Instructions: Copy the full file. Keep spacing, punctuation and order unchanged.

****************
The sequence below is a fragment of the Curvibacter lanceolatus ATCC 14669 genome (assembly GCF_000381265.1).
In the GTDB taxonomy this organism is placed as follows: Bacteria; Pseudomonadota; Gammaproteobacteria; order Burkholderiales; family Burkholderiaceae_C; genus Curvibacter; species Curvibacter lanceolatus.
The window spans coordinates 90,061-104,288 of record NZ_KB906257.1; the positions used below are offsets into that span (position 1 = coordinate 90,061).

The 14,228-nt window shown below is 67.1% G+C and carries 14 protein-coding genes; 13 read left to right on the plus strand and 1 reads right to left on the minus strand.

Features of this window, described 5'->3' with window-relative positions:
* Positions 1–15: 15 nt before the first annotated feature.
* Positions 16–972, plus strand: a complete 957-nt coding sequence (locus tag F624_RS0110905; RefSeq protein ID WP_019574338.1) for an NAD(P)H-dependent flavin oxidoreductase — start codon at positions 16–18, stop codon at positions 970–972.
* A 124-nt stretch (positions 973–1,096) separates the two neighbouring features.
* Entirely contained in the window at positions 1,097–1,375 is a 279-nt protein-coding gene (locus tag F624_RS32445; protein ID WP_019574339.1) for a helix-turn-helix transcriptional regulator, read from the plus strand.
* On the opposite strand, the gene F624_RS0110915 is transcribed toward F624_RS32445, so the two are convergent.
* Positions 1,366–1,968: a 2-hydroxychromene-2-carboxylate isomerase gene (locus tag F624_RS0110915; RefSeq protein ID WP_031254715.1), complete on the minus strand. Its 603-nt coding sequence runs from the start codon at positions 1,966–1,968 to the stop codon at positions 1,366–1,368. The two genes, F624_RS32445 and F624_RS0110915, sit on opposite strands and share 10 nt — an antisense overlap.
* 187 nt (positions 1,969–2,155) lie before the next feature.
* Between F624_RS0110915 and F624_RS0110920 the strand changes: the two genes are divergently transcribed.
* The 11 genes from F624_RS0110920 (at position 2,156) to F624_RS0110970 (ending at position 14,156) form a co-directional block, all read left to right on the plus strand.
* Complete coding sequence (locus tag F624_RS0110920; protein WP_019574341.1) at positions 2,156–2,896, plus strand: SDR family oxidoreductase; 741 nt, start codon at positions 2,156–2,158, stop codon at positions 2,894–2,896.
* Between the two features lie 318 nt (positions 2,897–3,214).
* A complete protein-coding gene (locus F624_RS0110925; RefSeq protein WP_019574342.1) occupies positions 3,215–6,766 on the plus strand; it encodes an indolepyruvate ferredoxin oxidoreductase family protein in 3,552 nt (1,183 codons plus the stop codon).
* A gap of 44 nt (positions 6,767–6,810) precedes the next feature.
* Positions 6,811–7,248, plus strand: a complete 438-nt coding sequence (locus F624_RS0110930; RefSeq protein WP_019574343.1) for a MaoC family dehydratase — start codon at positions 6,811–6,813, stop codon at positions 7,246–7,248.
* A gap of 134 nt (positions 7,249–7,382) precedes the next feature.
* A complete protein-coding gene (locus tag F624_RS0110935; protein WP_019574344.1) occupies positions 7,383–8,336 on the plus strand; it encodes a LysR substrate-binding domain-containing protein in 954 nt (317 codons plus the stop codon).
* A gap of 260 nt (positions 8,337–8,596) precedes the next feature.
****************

The sequence below is a fragment of the Curvibacter lanceolatus ATCC 14669 genome (assembly GCF_000381265.1).
In the GTDB taxonomy this organism is placed as follows: Bacteria; Pseudomonadota; Gammaproteobacteria; order Burkholderiales; family Burkholderiaceae_C; genus Curvibacter; species Curvibacter lanceolatus.
The window spans coordinates 90,061-104,288 of record NZ_KB906257.1; the positions used below are offsets into that span (position 1 = coordinate 90,061).

The 14,228-nt window shown below is 67.1% G+C and carries 14 protein-coding genes; 13 read left to right on the plus strand and 1 reads right to left on the minus strand.

Features of this window, described 5'->3' with window-relative positions:
* Positions 1–15: 15 nt before the first annotated feature.
* Positions 16–972, plus strand: a complete 957-nt coding sequence (locus tag F624_RS0110905; RefSeq protein ID WP_019574338.1) for an NAD(P)H-dependent flavin oxidoreductase — start codon at positions 16–18, stop codon at positions 970–972.
* A 124-nt stretch (positions 973–1,096) separates the two neighbouring features.
* Entirely contained in the window at positions 1,097–1,375 is a 279-nt protein-coding gene (locus tag F624_RS32445; protein ID WP_019574339.1) for a helix-turn-helix transcriptional regulator, read from the plus strand.
* On the opposite strand, the gene F624_RS0110915 is transcribed toward F624_RS32445, so the two are convergent.
* Positions 1,366–1,968: a 2-hydroxychromene-2-carboxylate isomerase gene (locus tag F624_RS0110915; RefSeq protein ID WP_031254715.1), complete on the minus strand. Its 603-nt coding sequence runs from the start codon at positions 1,966–1,968 to the stop codon at positions 1,366–1,368. The two genes, F624_RS32445 and F624_RS0110915, sit on opposite strands and share 10 nt — an antisense overlap.
* 187 nt (positions 1,969–2,155) lie before the next feature.
* Between F624_RS0110915 and F624_RS0110920 the strand changes: the two genes are divergently transcribed.
* The 11 genes from F624_RS0110920 (at position 2,156) to F624_RS0110970 (ending at position 14,156) form a co-directional block, all read left to right on the plus strand.
* Complete coding sequence (locus tag F624_RS0110920; protein WP_019574341.1) at positions 2,156–2,896, plus strand: SDR family oxidoreductase; 741 nt, start codon at positions 2,156–2,158, stop codon at positions 2,894–2,896.
* Between the two features lie 318 nt (positions 2,897–3,214).
* A complete protein-coding gene (locus F624_RS0110925; RefSeq protein WP_019574342.1) occupies positions 3,215–6,766 on the plus strand; it encodes an indolepyruvate ferredoxin oxidoreductase family protein in 3,552 nt (1,183 codons plus the stop codon).
* A gap of 44 nt (positions 6,767–6,810) precedes the next feature.
* Positions 6,811–7,248, plus strand: a complete 438-nt coding sequence (locus F624_RS0110930; RefSeq protein WP_019574343.1) for a MaoC family dehydratase — start codon at positions 6,811–6,813, stop codon at positions 7,246–7,248.
* A gap of 134 nt (positions 7,249–7,382) precedes the next feature.
* A complete protein-coding gene (locus tag F624_RS0110935; protein WP_019574344.1) occupies positions 7,383–8,336 on the plus strand; it encodes a LysR substrate-binding domain-containing protein in 954 nt (317 codons plus the stop codon).
* A gap of 260 nt (positions 8,337–8,596) precedes the next feature.